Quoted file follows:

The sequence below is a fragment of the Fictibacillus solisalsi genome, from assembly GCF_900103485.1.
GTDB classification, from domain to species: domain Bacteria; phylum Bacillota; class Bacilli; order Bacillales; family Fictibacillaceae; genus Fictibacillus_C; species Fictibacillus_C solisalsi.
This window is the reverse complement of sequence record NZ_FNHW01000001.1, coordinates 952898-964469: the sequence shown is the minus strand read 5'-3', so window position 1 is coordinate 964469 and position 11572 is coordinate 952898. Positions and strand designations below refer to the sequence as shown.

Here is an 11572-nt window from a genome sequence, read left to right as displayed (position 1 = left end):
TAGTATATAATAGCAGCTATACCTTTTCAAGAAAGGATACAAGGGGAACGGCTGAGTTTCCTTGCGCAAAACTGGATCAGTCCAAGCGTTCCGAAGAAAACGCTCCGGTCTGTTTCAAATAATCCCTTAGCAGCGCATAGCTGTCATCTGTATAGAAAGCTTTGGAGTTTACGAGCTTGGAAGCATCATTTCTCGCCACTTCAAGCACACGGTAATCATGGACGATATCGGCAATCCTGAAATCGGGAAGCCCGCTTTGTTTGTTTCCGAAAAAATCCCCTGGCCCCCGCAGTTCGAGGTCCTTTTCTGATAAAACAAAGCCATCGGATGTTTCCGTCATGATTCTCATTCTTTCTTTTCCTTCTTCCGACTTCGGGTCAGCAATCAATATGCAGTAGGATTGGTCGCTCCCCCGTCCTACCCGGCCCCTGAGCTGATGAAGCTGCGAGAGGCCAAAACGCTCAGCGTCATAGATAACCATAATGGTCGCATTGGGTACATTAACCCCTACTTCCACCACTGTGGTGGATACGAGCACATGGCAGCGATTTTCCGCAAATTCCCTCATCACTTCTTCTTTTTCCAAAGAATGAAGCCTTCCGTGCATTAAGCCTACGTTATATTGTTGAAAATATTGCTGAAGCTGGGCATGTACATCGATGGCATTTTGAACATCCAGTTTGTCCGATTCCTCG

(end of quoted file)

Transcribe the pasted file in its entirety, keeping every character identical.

The sequence below is a fragment of the Fictibacillus solisalsi genome, from assembly GCF_900103485.1.
GTDB classification, from domain to species: domain Bacteria; phylum Bacillota; class Bacilli; order Bacillales; family Fictibacillaceae; genus Fictibacillus_C; species Fictibacillus_C solisalsi.
This window is the reverse complement of sequence record NZ_FNHW01000001.1, coordinates 952898-964469: the sequence shown is the minus strand read 5'-3', so window position 1 is coordinate 964469 and position 11572 is coordinate 952898. Positions and strand designations below refer to the sequence as shown.

Here is an 11572-nt window from a genome sequence, read left to right as displayed (position 1 = left end):
TAGTATATAATAGCAGCTATACCTTTTCAAGAAAGGATACAAGGGGAACGGCTGAGTTTCCTTGCGCAAAACTGGATCAGTCCAAGCGTTCCGAAGAAAACGCTCCGGTCTGTTTCAAATAATCCCTTAGCAGCGCATAGCTGTCATCTGTATAGAAAGCTTTGGAGTTTACGAGCTTGGAAGCATCATTTCTCGCCACTTCAAGCACACGGTAATCATGGACGATATCGGCAATCCTGAAATCGGGAAGCCCGCTTTGTTTGTTTCCGAAAAAATCCCCTGGCCCCCGCAGTTCGAGGTCCTTTTCTGATAAAACAAAGCCATCGGATGTTTCCGTCATGATTCTCATTCTTTCTTTTCCTTCTTCCGACTTCGGGTCAGCAATCAATATGCAGTAGGATTGGTCGCTCCCCCGTCCTACCCGGCCCCTGAGCTGATGAAGCTGCGAGAGGCCAAAACGCTCAGCGTCATAGATAACCATAATGGTCGCATTGGGTACATTAACCCCTACTTCCACCACTGTGGTGGATACGAGCACATGGCAGCGATTTTCCGCAAATTCCCTCATCACTTCTTCTTTTTCCAAAGAATGAAGCCTTCCGTGCATTAAGCCTACGTTATATTGTTGAAAATATTGCTGAAGCTGGGCATGTACATCGATGGCATTTTGAACATCCAGTTTGTCCGATTCCTCG